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Commit c0e3cf0b authored by Michael Kohlhase's avatar Michael Kohlhase

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parent 2daaecf8
......@@ -51,13 +51,47 @@
\setcounter{tocdepth}{1}\tableofcontents\newpage
\section{Introduction}\label{sec:intro}
We want to extend the \smglom by grammatical information using \GF.
Interesting reads for this are Kevin Kofler's Dissertation~\cite[sections 5 and
We want to extend the \smglom by grammatical information using \GF. Then we can use the
\GF toolchain for language generation from \mmt content, for formalization, and for
translation. The main problem in this is the mathematical lexicon, which we will derive
from the \GF-enhanced \smglom data.
\GF is the ``Grammatical Framework''~\cite{Ranta:GF04,ranta-2011,GF:on}, which seems
uniquely suited for our purposes. It is modular, and it is based (essentially) on LF,
i.e. uses a dependently typed $\lambda$-calculus under the hood.
\section{Using the \GF Grammatical Framework for Mathematics}
Generally \GF grammars have two parts: a \textbf{resource grammar} that has the general
grammar infrastructure (the linguistic categories and operators for the most common
linguistic constructions of a language) and an \textbf{application grammar} that has the
semantic lexicon and idioms. Both again have two parts the \textbf{abstract grammar},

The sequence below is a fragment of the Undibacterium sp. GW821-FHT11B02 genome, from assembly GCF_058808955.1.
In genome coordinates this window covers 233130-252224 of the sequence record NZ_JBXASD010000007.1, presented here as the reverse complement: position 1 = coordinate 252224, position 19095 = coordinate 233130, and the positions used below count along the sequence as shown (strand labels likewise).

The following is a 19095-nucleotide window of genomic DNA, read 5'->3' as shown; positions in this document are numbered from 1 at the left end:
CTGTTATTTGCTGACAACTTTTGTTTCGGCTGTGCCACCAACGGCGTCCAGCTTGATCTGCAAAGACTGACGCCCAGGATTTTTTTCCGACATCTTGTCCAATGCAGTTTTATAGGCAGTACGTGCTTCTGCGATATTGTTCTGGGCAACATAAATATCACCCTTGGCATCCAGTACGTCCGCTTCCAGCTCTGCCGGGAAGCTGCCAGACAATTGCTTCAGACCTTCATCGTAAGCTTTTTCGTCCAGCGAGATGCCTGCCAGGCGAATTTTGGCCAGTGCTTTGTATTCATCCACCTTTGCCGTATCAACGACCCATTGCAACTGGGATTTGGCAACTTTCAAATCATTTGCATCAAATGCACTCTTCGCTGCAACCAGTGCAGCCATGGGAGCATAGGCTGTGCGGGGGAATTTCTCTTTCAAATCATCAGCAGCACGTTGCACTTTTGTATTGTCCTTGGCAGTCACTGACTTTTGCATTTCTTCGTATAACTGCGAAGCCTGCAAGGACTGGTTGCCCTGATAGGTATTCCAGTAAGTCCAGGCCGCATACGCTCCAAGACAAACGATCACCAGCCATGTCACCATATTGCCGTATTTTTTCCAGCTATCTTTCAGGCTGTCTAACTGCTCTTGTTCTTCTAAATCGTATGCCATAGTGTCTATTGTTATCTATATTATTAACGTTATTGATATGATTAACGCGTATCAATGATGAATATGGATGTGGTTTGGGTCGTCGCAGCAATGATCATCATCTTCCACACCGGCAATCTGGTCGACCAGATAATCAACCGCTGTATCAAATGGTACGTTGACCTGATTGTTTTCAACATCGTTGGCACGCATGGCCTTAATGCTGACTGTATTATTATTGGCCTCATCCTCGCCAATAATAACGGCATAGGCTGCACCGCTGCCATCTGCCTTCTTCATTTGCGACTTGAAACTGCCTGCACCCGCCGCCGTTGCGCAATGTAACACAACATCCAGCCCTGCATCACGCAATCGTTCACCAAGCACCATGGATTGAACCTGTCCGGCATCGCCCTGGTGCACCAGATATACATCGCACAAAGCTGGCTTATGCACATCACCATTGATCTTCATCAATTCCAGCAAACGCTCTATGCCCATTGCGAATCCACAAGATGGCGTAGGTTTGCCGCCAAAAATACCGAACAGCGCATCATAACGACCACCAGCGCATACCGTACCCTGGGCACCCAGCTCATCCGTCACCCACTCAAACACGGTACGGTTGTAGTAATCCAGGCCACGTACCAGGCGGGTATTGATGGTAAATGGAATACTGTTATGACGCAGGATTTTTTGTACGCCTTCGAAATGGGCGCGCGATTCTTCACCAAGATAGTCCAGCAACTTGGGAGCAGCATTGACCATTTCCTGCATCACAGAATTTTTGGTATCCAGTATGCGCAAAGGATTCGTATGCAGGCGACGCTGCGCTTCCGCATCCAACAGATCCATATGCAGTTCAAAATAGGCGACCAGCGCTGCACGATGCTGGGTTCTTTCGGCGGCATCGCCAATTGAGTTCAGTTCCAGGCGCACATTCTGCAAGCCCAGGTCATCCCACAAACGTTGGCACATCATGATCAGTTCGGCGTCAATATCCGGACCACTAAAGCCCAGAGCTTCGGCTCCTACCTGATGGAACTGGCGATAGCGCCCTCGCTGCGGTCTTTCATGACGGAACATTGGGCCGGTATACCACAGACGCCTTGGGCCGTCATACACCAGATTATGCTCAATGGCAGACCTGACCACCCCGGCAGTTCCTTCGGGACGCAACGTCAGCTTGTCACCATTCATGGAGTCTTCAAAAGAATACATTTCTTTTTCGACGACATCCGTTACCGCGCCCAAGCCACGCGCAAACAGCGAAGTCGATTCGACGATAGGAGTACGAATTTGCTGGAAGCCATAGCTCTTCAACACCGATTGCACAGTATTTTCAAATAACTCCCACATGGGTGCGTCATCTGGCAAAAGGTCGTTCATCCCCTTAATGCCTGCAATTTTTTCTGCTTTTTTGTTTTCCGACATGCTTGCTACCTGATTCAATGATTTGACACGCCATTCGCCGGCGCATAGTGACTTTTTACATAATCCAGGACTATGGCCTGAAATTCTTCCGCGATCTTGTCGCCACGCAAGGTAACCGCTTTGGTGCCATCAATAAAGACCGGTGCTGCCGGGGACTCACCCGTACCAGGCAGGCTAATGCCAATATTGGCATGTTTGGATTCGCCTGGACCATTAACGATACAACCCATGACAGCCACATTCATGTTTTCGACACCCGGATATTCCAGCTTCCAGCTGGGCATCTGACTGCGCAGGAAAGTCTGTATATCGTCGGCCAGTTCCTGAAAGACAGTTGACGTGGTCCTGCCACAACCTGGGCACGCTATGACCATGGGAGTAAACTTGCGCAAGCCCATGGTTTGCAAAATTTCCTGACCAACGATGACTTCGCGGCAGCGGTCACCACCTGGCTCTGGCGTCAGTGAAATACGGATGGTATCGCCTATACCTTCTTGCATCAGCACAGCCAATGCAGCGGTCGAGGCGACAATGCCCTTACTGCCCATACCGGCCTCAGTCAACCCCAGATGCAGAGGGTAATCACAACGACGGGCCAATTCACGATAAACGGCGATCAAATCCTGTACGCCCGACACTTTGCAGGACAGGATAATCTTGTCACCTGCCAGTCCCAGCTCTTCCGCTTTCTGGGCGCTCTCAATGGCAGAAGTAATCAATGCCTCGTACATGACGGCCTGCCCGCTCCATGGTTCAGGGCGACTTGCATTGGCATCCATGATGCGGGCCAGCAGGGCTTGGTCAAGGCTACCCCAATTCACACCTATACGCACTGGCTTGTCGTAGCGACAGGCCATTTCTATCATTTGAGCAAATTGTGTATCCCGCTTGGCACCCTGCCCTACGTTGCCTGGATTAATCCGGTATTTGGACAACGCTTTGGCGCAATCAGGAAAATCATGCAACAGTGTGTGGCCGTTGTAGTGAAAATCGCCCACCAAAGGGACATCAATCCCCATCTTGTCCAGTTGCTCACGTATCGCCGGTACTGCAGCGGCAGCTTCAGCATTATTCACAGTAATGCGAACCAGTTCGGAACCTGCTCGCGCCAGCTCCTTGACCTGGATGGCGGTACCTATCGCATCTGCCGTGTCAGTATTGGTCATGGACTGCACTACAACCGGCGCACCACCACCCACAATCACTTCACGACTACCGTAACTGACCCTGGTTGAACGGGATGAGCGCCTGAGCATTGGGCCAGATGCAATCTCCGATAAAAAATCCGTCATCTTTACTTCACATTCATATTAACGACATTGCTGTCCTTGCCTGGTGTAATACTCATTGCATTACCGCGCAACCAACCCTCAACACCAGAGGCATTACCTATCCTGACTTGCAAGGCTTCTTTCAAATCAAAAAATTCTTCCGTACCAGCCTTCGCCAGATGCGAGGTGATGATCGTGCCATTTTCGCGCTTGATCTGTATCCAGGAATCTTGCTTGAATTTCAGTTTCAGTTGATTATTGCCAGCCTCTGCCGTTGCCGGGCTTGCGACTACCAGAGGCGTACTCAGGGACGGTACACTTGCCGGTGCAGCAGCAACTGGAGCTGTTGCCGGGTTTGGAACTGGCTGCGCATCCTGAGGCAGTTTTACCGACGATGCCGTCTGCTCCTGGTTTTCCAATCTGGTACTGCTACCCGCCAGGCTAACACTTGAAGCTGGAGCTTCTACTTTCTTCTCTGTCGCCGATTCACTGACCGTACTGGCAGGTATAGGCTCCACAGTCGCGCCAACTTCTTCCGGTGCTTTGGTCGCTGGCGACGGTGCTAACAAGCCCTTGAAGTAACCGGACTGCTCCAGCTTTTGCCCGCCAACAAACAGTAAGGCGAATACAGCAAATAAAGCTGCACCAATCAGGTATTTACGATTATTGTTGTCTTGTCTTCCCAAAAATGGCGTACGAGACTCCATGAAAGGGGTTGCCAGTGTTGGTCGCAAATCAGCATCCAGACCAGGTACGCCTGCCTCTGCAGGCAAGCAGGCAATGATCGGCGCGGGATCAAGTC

which specifies the abstract syntax trees, and a \textbf{concrete grammar} that has the
linguistic linearizations.
\GF already has resource grammars for all the languages we are going to encounter in
\smglom, so we only have to have come up with application grammars for Math Language.
\begin{compactenum}
\item For the abstract grammar of \smglom, we have to add mathematical types -- which I
have wanted for a long time. I am not quite sure how, but this should be relatively
straightforward using the \mmt syntax: either in the \sTeX signature or just adding an
indenpendent \mmt signature file; we should be able to generate \mmt stubs for that,
after all, we have the symbol files.
\item For the concrete grammar it would be good if we could if we could generate concrete
\GF from the notation definitions. But for the moment, we can just write \GF by hand to
get an overview; again, we should be able to generate stubs.
\end{compactenum}
An interesting read for this are Kevin Kofler's Dissertation~\cite[sections 5 and
6]{Kofler:dgpnml17} and the Master's thesis of Andreas Pichler~\cite{Pichler:srmk16}.
They have already done something similar in the \textsf{Concise}
system/project~\cite{Concise-manual:on}.
\section{Question: How to use \GF for Formulae}
\ednote{I do not know yet}
\section{Conclusion}\label{sec:concl}
\ednote{tbw.}
\printbibliography
\end{document}
......@@ -83,5 +117,6 @@ Interesting reads for this are Kevin Kofler's Dissertation~\cite[sections 5 and
% LocalWords: NNexus organizing organization organizational organizations KohMihSperTes
% LocalWords: datamodel dmsmglom14 defemph contm cmsmglom14 edsmglom14 GinCor KamNed zh
% LocalWords: EncMath Weisstein's Mathworld EisSub wm82 mathhub boxedquote compactdesc
% LocalWords: fbox syno fbox fbox fbox mero nyms hfill rangle es mmtapi nlex infty
% LocalWords: frac1 Wikifiers setcounter tocdepth
% LocalWords: fbox syno fbox fbox fbox mero nyms hfill rangle es mmtapi nlex infty tbw
% LocalWords: frac1 Wikifiers setcounter tocdepth Ranta:GF04,ranta-2011,GF:on
% LocalWords: linearizations Kofler:dgpnml17 Pichler:srmk16
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